To read the brief, click here.
Campaign Legal Center co-hosts latest Voting Rights Institute in Columbus, Ohio
On February 21, The Campaign Legal Center’s latest Voting Rights Institute training took place in Columbus, Ohio. The goal of the training sessions is to identify attorneys and law firms interested in voting rights enforcement and to train the next generation of voting rights litigators. The half-day training program co-hosted by American Constitution Society was the second Institute training held outside of Washington, DC. The first was held in January in New York and another is scheduled for March 28 in Atlanta.
Experts in the field were there to provide background on the Voting Rights Act and relevant federal court cases to participants and reviewed the mechanics of litigating voting rights cases. The Legal Center’s Executive Director J. Gerald Hebert, served as the lead instructor and was joined by veteran voting rights litigators, appellate advocates, and scholars in the field.
“The Supreme Court in its Shelby County decision drastically altered voting rights in America, significantly disadvantaging voters in the courts, but cases must be brought to protect the rights of all Americans to vote and a new generation of litigators must be trained to bring these cases,” Hebert said.
Campaign Legal Center Joins with Watchdogs & Rep. Van Hollen in Two Sets of IRS Rulemaking Comments While Stephen Colbert Files His Own and Requests to Testify
On February 27, the Campaign Legal Center filed two different sets of comments in an Internal Revenue Service (IRS) rulemaking on “Guidelines for Tax-Exempt Social Welfare Organizations on Candidate-Related Political Activities,” urging the agency to curb the widespread abuse of the tax status for partisan political purposes. The two sets of comments focused on the IRS definitions of “campaign-related political activity” and the statutory requirement that 501(c)(4)s confine their actions to social welfare. Comedy Central host Stephen Colbert, represented by Trevor Potter through his private practice, also filed comments and requested the opportunity to testify.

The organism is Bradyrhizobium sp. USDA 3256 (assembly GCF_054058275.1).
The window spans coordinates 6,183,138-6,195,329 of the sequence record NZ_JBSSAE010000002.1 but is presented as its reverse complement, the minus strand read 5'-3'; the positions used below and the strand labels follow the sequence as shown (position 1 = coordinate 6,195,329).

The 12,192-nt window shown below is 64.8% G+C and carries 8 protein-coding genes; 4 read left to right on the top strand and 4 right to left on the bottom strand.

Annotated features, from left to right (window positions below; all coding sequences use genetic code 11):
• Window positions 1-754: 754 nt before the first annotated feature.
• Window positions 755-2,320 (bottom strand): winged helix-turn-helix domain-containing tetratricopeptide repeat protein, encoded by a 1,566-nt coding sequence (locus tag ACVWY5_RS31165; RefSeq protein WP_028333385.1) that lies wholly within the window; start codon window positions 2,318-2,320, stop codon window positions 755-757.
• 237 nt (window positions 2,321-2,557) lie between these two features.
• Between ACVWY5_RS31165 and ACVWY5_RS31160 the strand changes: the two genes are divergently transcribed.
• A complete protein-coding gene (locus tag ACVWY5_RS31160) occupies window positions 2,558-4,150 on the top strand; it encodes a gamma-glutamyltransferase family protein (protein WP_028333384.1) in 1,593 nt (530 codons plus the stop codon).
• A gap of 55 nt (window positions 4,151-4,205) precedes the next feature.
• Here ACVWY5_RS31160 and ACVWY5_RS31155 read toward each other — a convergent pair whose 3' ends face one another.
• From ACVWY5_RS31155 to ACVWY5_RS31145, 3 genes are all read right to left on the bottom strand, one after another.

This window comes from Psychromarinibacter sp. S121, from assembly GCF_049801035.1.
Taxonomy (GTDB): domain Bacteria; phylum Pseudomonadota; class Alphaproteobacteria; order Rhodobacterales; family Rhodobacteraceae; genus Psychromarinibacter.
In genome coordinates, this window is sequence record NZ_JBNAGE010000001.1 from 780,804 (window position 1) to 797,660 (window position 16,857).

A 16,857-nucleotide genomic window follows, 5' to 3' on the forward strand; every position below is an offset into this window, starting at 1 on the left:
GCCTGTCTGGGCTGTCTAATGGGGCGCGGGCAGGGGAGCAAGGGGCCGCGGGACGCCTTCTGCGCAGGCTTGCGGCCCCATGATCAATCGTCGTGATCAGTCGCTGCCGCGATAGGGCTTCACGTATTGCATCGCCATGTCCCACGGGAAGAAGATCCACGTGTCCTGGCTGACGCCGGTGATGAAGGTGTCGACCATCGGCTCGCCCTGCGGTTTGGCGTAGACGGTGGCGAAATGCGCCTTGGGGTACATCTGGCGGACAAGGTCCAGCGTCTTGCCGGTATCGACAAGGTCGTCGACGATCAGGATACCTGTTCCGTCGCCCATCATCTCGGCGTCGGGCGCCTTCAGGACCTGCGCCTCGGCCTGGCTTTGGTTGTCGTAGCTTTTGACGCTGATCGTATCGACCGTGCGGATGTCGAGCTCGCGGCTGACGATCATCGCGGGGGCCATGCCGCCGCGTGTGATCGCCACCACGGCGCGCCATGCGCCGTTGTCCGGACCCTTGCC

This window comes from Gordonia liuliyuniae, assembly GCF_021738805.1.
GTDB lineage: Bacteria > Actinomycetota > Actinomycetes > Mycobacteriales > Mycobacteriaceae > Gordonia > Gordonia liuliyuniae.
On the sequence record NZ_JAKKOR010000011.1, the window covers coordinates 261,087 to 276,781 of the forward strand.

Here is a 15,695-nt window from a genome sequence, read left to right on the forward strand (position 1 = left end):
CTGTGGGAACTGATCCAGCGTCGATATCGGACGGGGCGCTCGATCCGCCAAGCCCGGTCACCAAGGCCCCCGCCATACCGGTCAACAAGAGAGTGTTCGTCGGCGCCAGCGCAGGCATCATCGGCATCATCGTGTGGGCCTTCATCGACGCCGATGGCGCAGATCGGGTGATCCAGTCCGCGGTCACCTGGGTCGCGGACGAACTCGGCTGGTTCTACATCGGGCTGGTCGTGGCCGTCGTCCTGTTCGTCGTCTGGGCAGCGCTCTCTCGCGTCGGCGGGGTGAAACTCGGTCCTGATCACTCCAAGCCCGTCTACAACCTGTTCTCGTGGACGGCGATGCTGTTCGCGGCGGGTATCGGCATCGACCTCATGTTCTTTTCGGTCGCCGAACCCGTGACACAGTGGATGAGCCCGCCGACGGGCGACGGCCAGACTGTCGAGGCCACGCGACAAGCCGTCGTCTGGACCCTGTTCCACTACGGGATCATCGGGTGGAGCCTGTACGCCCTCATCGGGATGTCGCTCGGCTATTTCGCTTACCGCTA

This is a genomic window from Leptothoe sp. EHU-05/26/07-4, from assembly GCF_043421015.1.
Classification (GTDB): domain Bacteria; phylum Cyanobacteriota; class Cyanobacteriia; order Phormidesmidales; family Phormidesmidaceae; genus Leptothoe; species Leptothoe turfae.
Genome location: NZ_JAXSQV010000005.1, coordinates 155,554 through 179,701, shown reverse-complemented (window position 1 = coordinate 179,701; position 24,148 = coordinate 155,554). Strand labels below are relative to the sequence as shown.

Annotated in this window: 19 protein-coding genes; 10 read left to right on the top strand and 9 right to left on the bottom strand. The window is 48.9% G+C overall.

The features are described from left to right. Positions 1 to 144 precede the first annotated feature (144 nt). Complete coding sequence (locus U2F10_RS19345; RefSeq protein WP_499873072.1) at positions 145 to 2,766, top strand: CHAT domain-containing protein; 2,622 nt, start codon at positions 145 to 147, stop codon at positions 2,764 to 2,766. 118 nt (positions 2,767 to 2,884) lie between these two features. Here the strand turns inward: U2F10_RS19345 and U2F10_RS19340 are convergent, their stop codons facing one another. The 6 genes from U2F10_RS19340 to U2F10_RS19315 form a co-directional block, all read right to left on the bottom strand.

In one set of comments the Legal Center joined with Democracy 21 and Representative Chris Van Hollen (D-MD) calling on the IRS to adopt a new definition of “campaign-related political activity” to replace the existing vague “facts and circumstances” test. The comments support a proposal made by the IRS to use a test that treats as campaign-related activity any public communication that refers to a candidate in the period 30 days before a primary election or 60 days before a general election. They go on to and urge the IRS to treat as “candidate-related political activity” any public communication that promotes, supports, attacks or opposes a candidate, commonly known as the “PASO” test.
In the second set of comments Public Citizen was joined by the Legal Center, Democracy 21 and Representative Van Hollen in urging the IRS to enforce the statute as passed by Congress mandating that 501(c)(4) groups focus “exclusively” on social welfare. IRS regulations currently allow campaign spending by section 501(c)(4) groups as long as it is not their “primary” activity, which has been widely interpreted to mean they can spend up to 49 percent of their resources on electioneering. But the comments remind the IRS that the Code itself, which the agency is required to follow, clearly requires that 501(c)(4) groups be operated “exclusively” to promote social welfare. By equating “exclusively” with “primarily,” the IRS’s current regulations, and the agency’s practice, violate the plain meaning of the statutory language as well as Supreme Court precedent that definitively construes it to allow no more than an insubstantial amount of non-exempt activity.
“This rulemaking is critically important to stem the growth of what is already widespread abuse of this privileged tax status,” said Legal Center Executive Director J. Gerald Hebert. “Any group that wants to engage in substantial campaign-related spending is free to do so; it would only need to register as a 527 organization and reveal its donors.”
To read the IRS comments filed with Public Citizen, Democracy 21 and Rep. Van Hollen, click here.
To read the comments to the IRS, with Democracy 21 and Rep. Van Hollen, click here.
Campaign Legal Center files FEC Complaint Calling for Investigation of Vitter Super PAC Solicitations
On March 18, the Campaign Legal Center, joined by Democracy 21, filed a complaint urging the Federal Election Commission (FEC) to investigate possible illegal soft money solicitations for the Super PAC of Senator David Vitter (R-LA) in excess of federal contribution limits and from sources prohibited from contributing in federal elections.